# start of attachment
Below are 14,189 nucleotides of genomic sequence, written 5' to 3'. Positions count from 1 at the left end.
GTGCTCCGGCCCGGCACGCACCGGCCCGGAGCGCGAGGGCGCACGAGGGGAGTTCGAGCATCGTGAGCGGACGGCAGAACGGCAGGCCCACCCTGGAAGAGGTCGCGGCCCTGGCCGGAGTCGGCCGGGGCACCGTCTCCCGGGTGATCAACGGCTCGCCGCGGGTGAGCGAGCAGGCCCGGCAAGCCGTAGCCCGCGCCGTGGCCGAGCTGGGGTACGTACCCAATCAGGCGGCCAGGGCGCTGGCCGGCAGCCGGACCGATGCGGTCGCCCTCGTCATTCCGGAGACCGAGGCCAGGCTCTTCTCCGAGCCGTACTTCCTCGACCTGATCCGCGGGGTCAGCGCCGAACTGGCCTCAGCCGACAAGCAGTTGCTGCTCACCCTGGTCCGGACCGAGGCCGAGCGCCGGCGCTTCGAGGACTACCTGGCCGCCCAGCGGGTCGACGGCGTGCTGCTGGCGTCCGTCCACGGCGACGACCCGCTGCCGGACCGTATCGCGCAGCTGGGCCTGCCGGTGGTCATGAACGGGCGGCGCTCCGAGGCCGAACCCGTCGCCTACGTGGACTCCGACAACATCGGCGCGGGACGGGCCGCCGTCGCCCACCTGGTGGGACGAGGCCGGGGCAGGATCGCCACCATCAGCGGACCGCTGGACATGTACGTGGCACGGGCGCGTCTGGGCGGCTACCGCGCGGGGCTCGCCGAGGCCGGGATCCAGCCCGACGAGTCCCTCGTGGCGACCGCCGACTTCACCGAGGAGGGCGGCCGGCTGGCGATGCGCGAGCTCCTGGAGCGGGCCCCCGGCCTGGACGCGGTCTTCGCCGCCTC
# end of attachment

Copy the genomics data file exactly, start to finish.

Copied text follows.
Below are 14,189 nucleotides of genomic sequence, written 5' to 3'. Positions count from 1 at the left end.
GTGCTCCGGCCCGGCACGCACCGGCCCGGAGCGCGAGGGCGCACGAGGGGAGTTCGAGCATCGTGAGCGGACGGCAGAACGGCAGGCCCACCCTGGAAGAGGTCGCGGCCCTGGCCGGAGTCGGCCGGGGCACCGTCTCCCGGGTGATCAACGGCTCGCCGCGGGTGAGCGAGCAGGCCCGGCAAGCCGTAGCCCGCGCCGTGGCCGAGCTGGGGTACGTACCCAATCAGGCGGCCAGGGCGCTGGCCGGCAGCCGGACCGATGCGGTCGCCCTCGTCATTCCGGAGACCGAGGCCAGGCTCTTCTCCGAGCCGTACTTCCTCGACCTGATCCGCGGGGTCAGCGCCGAACTGGCCTCAGCCGACAAGCAGTTGCTGCTCACCCTGGTCCGGACCGAGGCCGAGCGCCGGCGCTTCGAGGACTACCTGGCCGCCCAGCGGGTCGACGGCGTGCTGCTGGCGTCCGTCCACGGCGACGACCCGCTGCCGGACCGTATCGCGCAGCTGGGCCTGCCGGTGGTCATGAACGGGCGGCGCTCCGAGGCCGAACCCGTCGCCTACGTGGACTCCGACAACATCGGCGCGGGACGGGCCGCCGTCGCCCACCTGGTGGGACGAGGCCGGGGCAGGATCGCCACCATCAGCGGACCGCTGGACATGTACGTGGCACGGGCGCGTCTGGGCGGCTACCGCGCGGGGCTCGCCGAGGCCGGGATCCAGCCCGACGAGTCCCTCGTGGCGACCGCCGACTTCACCGAGGAGGGCGGCCGGCTGGCGATGCGCGAGCTCCTGGAGCGGGCCCCCGGCCTGGACGCGGTCTTCGCCGCCTC